Wednesday, April 15, 2015

Precious Family Reflections on a By-Gone Era

Well, on this, the 150th anniversary of President Lincoln's assassination, it is fun and interesting to reflect on the fact that our family was and is connected, as were most southern and northern families who were in America at that difficult time, to the Civil War and events surrounding it.  Below is a brief family reflection.

This is a response to a question put to me by my son on this day:  "Dad, didn't MawMaw used to say she had a family member who could remember and would tell them about when President Lincoln was assassinated?"

Dear Rob:

My Mother's dear grandmother, Nancy Ann Poythress, Mama Lois' and Aunt Annie's Mother, was born April 14, 1863 (I have the family Bible for documentation), two months after the Battle of Gettysburg and two years, exactly, BEFORE President Lincoln's assassination, which, as you know, occurred 150 years ago today, April 15, 1865.

Mother loved her Grandmother Poythress dearly (Grandmother Bass, not so much :)) and talked about her so very often as an adult, and my guess, was constantly at her knee as a child.  Mother loved her so much that, as a three-year old in 1921, she absolutely refused to move with her family to Toccoa Ga., where Warren was born in 1922, unless Grandmother Poythress came along with them as well. (And she did, and lived with them in Toccoa.  Before this, Mother and Grandmother Poythress were staying with Aunt Annie Poythress Webster and her husband Rudolph 'Rude' Webster in Richmond, as you know, the national Confederate capital during the Civil War, the place Lee and Grant met in 1865 to draw up the conditions of surrender before executing them at Appomattox Courthouse, halfway between Richmond and Roanoke).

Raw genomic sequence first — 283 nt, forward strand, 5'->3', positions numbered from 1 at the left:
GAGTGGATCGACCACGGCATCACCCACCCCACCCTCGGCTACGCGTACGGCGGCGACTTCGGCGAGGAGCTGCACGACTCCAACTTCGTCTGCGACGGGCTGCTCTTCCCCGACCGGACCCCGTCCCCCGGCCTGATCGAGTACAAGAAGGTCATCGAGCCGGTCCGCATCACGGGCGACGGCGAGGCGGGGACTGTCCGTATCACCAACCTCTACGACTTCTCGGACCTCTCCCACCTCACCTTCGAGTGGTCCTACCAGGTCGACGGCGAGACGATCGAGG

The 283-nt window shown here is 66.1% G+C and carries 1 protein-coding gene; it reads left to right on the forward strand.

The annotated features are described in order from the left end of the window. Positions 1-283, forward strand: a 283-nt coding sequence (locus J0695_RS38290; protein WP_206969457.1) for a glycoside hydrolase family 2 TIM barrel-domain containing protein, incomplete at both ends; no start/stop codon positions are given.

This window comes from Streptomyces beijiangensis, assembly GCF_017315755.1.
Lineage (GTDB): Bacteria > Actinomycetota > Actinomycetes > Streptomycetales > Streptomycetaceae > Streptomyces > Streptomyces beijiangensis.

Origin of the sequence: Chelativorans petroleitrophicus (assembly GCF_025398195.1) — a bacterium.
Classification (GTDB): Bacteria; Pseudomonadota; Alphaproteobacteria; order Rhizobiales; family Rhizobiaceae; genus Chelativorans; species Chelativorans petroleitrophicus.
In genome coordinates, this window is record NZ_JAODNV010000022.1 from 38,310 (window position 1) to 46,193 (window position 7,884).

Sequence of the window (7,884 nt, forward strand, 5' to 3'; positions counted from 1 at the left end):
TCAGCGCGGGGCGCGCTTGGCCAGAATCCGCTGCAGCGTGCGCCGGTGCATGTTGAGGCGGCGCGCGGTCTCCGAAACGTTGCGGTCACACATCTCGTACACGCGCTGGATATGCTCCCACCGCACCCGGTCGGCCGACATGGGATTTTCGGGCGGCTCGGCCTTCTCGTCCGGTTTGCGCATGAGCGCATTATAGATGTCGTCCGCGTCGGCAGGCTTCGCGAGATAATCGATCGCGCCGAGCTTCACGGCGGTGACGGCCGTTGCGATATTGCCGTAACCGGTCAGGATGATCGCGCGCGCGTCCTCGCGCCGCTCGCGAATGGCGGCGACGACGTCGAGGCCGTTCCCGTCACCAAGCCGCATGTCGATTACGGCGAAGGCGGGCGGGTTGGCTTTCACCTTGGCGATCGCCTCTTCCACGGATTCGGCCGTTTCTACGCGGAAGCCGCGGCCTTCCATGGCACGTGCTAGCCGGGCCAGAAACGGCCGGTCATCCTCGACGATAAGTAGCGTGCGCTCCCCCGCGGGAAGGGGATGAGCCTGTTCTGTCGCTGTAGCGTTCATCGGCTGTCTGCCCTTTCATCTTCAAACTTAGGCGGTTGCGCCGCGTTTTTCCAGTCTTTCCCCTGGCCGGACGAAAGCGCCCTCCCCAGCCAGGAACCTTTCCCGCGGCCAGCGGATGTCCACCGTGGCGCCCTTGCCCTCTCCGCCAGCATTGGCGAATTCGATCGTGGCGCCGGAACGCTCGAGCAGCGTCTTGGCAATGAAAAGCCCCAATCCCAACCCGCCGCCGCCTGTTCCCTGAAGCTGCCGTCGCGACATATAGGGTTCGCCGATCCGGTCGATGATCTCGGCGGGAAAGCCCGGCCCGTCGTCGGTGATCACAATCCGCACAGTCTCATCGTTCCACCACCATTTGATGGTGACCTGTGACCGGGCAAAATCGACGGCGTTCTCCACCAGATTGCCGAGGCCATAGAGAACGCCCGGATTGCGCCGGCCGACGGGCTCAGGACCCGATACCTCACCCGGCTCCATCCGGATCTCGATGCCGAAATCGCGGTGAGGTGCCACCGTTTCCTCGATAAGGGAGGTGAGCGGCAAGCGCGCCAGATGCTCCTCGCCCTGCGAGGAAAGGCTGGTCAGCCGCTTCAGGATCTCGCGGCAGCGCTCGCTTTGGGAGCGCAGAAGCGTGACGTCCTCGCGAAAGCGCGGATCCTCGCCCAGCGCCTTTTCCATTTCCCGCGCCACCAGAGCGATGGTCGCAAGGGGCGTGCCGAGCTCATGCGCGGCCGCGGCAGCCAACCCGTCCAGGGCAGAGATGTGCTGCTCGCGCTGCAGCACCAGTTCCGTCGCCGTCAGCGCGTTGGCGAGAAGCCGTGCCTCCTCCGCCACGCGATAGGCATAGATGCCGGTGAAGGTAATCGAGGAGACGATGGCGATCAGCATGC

So it is very likely that Mother heard many stories and reflections of Lincoln's assassination at the knee of her dear Grandmother Poythress, from what Grandmother Poythress recalled as 2-year old, as well as from what she heard from others.  (We definitely have memories from when we were age two;  I recall clearly the day of Graham Murphy's death, when I was age two, and his body being transported from my Grandmother's house, 628 Summit Ave. ; I lived two houses away). 

Rob, thank you for prompting this important history and these precious memories, on this, the 150th anniversary of President Lincoln's death, the 152th anniversary of my Great Grandmother Poythress' birth year, the 115th anniversary of my Grandmother Lois Poythress Bass Murphy's birth year, and the 97th anniversary of my dear, dear Mother Zenobah Bass Godfrey's birth year.  "Bless be the tie that binds.......'

Peace be with you, Daddy.

PS  Above are two pictures of Grandmother Poythress and the obituary for my Great Great Grandfather, T. P. Bradshaw.  He was my Great Grandmother Nancy Ann Poythress' (who we have been discussing) father.  As you see, further supporting our speculation of discussion of Lincoln's assassination, he was a proud veteran of the Civil War.  Also, as you see, Nancy Ann Poythress' residence in the obit is listed as Toccoa Ga. further supporting the wonderful story of Mother's refusal to move to Toccoa unless her grandmother came along.  As you see also, the final paragraph indicates my Great Great Grandfather was a "highly respected citizen" and his death brought regrets to the entire community.  Thankfully! Emoji  (Grandmother Nancy Ann Poythress, according to Warren, died in 1952 at age 89.  She was long divorced from her husband, Thomas Poythress, who was a traveling piano tuner by profession).